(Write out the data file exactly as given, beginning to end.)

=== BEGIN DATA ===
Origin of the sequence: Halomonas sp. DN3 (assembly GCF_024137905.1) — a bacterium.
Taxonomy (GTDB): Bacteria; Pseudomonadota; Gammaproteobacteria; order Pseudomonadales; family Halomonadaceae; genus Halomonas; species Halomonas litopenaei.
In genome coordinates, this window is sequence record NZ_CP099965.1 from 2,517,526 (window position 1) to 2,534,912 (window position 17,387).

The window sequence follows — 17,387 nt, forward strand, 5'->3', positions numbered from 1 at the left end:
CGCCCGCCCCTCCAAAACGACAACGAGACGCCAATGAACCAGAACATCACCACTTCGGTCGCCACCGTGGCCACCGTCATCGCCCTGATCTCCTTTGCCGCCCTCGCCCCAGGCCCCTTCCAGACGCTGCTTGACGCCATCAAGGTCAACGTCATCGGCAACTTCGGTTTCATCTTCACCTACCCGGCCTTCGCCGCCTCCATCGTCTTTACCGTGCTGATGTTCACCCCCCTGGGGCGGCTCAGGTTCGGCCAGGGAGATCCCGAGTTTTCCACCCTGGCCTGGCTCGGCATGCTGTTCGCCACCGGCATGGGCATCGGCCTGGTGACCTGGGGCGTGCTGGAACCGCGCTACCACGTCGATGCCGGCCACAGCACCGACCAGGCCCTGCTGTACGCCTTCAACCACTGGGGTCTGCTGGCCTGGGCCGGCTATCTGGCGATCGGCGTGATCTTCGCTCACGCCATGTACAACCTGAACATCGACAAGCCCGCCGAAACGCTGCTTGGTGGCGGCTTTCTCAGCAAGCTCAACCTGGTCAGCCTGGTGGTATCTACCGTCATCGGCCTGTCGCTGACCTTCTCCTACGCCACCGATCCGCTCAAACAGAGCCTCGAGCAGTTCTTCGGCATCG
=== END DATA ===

Origin of the sequence: Halomonas sp. DN3 (assembly GCF_024137905.1) — a bacterium.
Taxonomy (GTDB): Bacteria; Pseudomonadota; Gammaproteobacteria; order Pseudomonadales; family Halomonadaceae; genus Halomonas; species Halomonas litopenaei.
In genome coordinates, this window is sequence record NZ_CP099965.1 from 2,517,526 (window position 1) to 2,534,912 (window position 17,387).

The window sequence follows — 17,387 nt, forward strand, 5'->3', positions numbered from 1 at the left end:
CGCCCGCCCCTCCAAAACGACAACGAGACGCCAATGAACCAGAACATCACCACTTCGGTCGCCACCGTGGCCACCGTCATCGCCCTGATCTCCTTTGCCGCCCTCGCCCCAGGCCCCTTCCAGACGCTGCTTGACGCCATCAAGGTCAACGTCATCGGCAACTTCGGTTTCATCTTCACCTACCCGGCCTTCGCCGCCTCCATCGTCTTTACCGTGCTGATGTTCACCCCCCTGGGGCGGCTCAGGTTCGGCCAGGGAGATCCCGAGTTTTCCACCCTGGCCTGGCTCGGCATGCTGTTCGCCACCGGCATGGGCATCGGCCTGGTGACCTGGGGCGTGCTGGAACCGCGCTACCACGTCGATGCCGGCCACAGCACCGACCAGGCCCTGCTGTACGCCTTCAACCACTGGGGTCTGCTGGCCTGGGCCGGCTATCTGGCGATCGGCGTGATCTTCGCTCACGCCATGTACAACCTGAACATCGACAAGCCCGCCGAAACGCTGCTTGGTGGCGGCTTTCTCAGCAAGCTCAACCTGGTCAGCCTGGTGGTATCTACCGTCATCGGCCTGTCGCTGACCTTCTCCTACGCCACCGATCCGCTCAAACAGAGCCTCGAGCAGTTCTTCGGCATCG